|Mar23-09, 04:39 AM||#1|
Solving Polynomials over C
I know this isn't in the right format, but I figured I'd get a better answer here than anywhere else. In my last exam, there was a question asking to prove (a + bi - except there were values for a and b, but i forgot them) was a solution to a polynomial of the 3rd degree.
Said polynomial was complex. I sub'd it in and got 0, so it worked. Here's the catch. To find the other two solutions, I subbed -1 in for i so the equation wasn't complex. I have no idea why I did it, i just remember it working. Lo and behold I got it right, the cubic equation I got had the same solutions as the quadratic you would get if you found used the long division method. I wasn't thinking and didn't want to deal with the i's.
I want to know, does the above methord work? Subbing in -1 for i and then solving? If it does I just went from a B to an A and I'm happy. I tried looking on the internet, but couldn't find anything.
|Mar23-09, 05:47 AM||#2|
Unfortunately, I have no idea what you are saying. Do you mean that the coefficients of the polynomial themselves were complex numbers? It would help a lot if you were to show what polynomial you are talking about. In general replacing "i" with "-1" will not give you anything worhwhile ("i" and "-1" are NOT equal and one CANNOT replace the other) so it sounds like you were just lucky in this particular example.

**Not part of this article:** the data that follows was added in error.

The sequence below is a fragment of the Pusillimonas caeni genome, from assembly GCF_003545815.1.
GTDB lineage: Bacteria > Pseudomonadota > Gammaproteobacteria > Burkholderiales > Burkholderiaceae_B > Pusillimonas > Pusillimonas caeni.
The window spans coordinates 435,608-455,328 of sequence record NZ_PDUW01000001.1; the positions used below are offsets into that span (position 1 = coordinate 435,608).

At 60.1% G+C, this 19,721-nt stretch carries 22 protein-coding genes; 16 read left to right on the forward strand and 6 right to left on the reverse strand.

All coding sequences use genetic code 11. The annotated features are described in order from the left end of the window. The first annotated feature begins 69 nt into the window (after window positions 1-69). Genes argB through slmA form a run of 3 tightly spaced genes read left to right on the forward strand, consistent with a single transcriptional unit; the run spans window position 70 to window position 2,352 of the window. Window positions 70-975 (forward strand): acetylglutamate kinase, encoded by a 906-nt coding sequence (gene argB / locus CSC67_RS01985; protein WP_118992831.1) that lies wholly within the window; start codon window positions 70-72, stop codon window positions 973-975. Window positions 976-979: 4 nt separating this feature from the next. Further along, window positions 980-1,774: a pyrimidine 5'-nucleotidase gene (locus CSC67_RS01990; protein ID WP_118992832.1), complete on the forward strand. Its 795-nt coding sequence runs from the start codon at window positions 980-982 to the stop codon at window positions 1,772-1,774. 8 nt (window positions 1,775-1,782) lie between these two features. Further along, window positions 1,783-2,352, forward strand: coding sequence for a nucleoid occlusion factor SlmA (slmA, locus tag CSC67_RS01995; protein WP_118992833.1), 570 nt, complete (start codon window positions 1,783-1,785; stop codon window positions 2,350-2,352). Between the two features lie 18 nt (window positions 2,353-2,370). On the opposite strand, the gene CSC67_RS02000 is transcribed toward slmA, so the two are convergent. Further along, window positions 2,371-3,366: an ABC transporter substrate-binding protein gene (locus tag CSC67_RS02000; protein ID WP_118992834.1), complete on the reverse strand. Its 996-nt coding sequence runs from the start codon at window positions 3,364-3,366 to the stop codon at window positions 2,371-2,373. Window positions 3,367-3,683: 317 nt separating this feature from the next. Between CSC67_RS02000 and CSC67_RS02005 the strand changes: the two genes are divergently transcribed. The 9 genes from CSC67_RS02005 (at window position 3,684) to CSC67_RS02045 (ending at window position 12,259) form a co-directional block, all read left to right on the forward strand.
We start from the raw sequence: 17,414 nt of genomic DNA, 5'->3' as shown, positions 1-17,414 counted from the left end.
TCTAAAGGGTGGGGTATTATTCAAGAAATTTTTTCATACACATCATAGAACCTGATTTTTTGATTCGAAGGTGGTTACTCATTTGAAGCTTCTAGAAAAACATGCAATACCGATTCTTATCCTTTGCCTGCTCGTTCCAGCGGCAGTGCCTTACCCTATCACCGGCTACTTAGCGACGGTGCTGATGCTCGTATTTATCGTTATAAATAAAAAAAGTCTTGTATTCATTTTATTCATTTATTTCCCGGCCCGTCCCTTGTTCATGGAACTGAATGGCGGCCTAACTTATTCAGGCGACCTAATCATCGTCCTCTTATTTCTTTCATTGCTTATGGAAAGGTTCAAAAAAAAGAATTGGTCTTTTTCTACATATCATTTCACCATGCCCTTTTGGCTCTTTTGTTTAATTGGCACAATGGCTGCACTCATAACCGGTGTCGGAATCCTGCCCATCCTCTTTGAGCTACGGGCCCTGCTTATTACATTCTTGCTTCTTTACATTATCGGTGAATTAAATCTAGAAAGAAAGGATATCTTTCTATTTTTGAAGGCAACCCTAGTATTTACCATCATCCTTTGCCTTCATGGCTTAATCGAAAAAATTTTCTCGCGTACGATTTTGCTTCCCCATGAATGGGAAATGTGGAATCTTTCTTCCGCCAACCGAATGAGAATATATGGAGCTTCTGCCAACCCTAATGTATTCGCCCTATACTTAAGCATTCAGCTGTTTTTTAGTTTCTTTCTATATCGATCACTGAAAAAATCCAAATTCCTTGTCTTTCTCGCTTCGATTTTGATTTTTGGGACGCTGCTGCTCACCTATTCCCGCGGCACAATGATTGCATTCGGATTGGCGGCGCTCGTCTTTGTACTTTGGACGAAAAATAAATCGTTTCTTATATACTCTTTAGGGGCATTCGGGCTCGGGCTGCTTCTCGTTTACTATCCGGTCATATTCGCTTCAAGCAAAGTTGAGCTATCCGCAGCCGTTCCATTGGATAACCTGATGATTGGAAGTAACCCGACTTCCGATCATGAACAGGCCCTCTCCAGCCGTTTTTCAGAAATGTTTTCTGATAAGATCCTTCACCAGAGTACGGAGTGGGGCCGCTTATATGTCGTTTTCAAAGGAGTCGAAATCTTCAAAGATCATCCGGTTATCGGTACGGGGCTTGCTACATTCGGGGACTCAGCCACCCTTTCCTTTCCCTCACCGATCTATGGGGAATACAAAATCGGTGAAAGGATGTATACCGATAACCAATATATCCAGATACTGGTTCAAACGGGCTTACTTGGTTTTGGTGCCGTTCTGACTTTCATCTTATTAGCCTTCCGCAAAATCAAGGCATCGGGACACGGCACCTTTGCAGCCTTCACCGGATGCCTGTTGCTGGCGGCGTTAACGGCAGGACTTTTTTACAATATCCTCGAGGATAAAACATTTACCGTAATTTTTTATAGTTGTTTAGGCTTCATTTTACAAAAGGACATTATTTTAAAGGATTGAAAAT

|Mar23-09, 06:02 AM||#3|
Sorry for any confusion. Much like this equation right here;
z^4 + 3iz^3 - (4 + i)z^2 - 3iz + 3 + i = 0
I think your right; I was just lucky my dodgy maths worked! I don't see how replacing i with -1 would, or even could work now...
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